Restorative practice is important to the classroom for educators to understand the benefits of relationships and community building with their students. Through these trusting relationships, educators and students feel a sense of responsibility to ensure everyone feels they belong to an open and nurturing classroom community. This intentional routine of building teacher-student trust should also extend to educator colleagues as well.
Through the training of restorative practice, the National Center for Urban Education (NCUE) has grown a reputation of exhibiting quality workshops in this area. As a result, faculty on campus reached out to NCUE to facilitate a workshop within their department. There are several applications within restorative practices that can be used to not only build but restore and nurture communities. The specific one used for the Wonsook Kim School of Art was listening circles. Listening circles, which date back to indigenous and African tribes, are an age-old practice known to build, maintain, and heal communities of people.
There are steps taken to prepare for the listening circle prior to the actual date of the session. With the support of NCUE team members Jennifer O’Malley and Dr. Maria Luisa Zamudio, we asked Sarah Smelser, professor and interim director, what she wanted to achieve while having a listening circle with faculty in her college. This goal is normally achieved through several questions answered by participants in the listening circle. Those goals and questions were refined in order to achieve the deepest level of interaction between participants. Once the questions were approved, a date was set at the end of fall 2021 semester. Smelser admitted that she was a little apprehensive going into the listening circle.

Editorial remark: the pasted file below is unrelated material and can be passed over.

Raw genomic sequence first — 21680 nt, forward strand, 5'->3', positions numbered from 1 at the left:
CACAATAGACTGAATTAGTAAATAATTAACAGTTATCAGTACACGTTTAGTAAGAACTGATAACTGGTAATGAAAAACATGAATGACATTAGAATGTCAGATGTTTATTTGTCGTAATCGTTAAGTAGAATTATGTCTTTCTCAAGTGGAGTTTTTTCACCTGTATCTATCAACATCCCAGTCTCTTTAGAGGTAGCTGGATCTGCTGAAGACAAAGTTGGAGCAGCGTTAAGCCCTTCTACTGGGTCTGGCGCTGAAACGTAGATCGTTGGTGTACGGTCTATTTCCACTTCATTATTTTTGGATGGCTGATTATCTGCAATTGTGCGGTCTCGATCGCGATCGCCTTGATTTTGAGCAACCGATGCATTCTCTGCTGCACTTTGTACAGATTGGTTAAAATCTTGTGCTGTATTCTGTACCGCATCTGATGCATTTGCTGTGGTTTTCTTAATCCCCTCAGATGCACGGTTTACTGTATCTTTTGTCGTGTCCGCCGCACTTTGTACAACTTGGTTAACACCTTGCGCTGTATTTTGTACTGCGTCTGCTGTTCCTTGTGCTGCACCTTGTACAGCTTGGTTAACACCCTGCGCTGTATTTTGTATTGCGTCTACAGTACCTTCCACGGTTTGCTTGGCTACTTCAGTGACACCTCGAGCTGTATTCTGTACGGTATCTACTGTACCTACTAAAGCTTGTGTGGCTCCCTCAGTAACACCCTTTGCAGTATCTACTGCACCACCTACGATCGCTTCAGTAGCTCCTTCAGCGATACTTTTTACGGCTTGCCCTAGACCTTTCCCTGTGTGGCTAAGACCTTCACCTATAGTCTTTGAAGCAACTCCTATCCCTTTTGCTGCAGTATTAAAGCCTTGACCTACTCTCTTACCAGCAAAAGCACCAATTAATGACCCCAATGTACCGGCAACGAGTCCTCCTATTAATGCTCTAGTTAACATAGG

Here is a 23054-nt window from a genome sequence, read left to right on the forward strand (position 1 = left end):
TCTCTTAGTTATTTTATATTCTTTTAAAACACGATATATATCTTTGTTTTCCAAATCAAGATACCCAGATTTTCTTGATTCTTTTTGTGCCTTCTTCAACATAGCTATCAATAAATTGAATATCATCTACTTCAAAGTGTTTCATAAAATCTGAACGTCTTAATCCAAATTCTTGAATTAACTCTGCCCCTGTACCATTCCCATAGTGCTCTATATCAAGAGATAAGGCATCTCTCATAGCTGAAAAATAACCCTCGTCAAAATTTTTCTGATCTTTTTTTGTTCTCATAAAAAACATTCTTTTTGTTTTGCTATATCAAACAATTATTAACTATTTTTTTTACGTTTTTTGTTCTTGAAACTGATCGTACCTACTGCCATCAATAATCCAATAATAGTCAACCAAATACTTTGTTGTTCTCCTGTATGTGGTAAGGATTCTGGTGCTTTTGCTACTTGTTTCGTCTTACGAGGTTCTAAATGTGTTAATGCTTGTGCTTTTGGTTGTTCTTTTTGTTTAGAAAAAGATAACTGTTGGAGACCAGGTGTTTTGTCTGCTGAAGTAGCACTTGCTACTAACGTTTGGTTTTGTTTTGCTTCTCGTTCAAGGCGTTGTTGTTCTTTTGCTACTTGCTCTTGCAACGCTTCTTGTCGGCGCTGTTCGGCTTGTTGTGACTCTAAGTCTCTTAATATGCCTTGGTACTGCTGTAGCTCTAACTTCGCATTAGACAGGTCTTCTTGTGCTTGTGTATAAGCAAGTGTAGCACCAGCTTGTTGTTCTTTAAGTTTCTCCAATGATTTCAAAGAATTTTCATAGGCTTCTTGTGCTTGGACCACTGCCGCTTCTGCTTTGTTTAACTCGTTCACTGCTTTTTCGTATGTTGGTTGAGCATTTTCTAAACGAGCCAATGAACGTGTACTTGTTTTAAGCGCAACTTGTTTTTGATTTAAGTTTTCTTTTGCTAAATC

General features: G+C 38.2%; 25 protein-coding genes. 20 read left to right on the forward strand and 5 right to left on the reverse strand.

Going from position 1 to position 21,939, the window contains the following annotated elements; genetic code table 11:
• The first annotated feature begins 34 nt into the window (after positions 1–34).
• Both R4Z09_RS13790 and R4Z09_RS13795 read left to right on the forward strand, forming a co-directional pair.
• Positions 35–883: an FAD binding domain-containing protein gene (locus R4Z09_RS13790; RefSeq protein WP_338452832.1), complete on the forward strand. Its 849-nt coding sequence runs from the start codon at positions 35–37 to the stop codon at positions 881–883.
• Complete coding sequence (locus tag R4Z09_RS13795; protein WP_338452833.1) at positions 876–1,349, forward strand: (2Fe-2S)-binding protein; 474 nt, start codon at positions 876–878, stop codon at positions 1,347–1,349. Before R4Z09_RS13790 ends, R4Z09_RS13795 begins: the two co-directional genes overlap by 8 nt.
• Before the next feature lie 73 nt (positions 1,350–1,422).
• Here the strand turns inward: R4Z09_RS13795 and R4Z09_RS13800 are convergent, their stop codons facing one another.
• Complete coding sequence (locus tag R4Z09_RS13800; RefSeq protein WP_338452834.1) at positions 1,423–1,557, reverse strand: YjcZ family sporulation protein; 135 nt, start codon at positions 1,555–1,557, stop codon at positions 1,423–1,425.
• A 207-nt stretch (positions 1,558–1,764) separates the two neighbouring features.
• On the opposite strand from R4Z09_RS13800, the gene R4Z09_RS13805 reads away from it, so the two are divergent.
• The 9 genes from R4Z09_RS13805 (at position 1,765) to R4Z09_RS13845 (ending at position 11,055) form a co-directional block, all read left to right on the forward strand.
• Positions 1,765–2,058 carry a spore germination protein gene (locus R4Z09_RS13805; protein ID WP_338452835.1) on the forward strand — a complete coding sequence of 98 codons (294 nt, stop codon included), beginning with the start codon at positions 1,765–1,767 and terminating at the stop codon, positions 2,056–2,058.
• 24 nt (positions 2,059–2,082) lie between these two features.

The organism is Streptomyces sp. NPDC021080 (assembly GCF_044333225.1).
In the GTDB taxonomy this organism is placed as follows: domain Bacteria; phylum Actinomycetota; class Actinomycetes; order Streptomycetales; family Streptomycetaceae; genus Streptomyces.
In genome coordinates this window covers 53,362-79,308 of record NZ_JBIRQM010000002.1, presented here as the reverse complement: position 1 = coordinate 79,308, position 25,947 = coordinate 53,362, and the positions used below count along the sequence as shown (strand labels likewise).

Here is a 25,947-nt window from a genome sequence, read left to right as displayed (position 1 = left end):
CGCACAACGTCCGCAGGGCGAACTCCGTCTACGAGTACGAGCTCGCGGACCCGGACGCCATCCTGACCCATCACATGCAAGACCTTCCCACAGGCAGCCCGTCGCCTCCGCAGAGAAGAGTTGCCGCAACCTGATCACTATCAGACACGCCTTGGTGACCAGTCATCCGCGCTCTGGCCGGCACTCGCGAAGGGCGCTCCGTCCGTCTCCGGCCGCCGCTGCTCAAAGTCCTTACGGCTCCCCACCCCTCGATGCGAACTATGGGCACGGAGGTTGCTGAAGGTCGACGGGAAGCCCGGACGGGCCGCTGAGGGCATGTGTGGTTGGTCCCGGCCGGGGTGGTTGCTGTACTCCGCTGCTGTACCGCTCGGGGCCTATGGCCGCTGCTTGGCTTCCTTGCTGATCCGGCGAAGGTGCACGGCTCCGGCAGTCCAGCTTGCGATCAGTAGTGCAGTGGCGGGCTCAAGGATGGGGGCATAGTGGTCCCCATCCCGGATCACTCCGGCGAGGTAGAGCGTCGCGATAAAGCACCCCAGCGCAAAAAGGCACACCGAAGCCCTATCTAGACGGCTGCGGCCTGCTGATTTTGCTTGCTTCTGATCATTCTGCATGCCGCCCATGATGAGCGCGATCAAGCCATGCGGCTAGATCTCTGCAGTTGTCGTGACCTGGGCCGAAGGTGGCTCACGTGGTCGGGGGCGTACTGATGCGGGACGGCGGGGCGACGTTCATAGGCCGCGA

“Partly because I didn’t know what to expect,” she said, “but also because I didn’t know how we would fill 90 minutes with the three questions that were prepared.”
Doing listening circles, or a restorative practice circle of any kind, virtually can be challenging. During these times, NCUE has adjusted to ensure that everyone feels heard and respected in this space. To start the session, there is an explanation of what listening circles are and their purpose. Next, the norms for the session are shared and it is open to the group to add anything they feel should be included. The beginning question starts with participants introducing themselves with an icebreaker or low stakes question. Once everyone has answered that question, the next set of questions are asked, delving deeper into the important aspect and purpose of the listening circle. During this time, participants are invited to answer the question for themselves but instructed not to directly respond to each other. It is the goal for all participants to be attentive to each other’s answers and process what is being shared rather than defend or respond to their colleagues’ answers. With each question, participants are welcome to answer, but they can also pass. During this session, all participants felt comfortable answering the questions and truly absorbing what each participant shared. By the end of the session, everyone seemed at ease and more connected to each other.
The listening circle closed with everyone sharing their final thoughts about participating. While many were hesitant to join at first, they all agreed they were pleased with how it went and glad they decided to join. They were able to truly listen to their colleagues’ thoughts and feelings and gain a better understanding about where they were coming from.
When asked what this experience was like for them, a participant responded: “Thank you for this process, it helped me to understand that I am not alone.”
Someone also noticed that the listening circle brought them closer together as a department. Another participant felt it was interesting how everyone was focused on the person who was speaking as a unique method for conversing in this type of context.
In the end, Smelser was also pleased with the process saying that she felt a lot closer to people she’s worked with for years.
“With our busy schedules we don’t often have time to communicate about anything truly meaningful,” she said. “The 90 minutes flew by. It didn’t even seem like enough, given the importance of all that was said.”
Anyone interested in having NCUE facilitate a listening circle should reach out to Dr. Maria Luisa Zamudio, executive director for the National Center for Urban Education.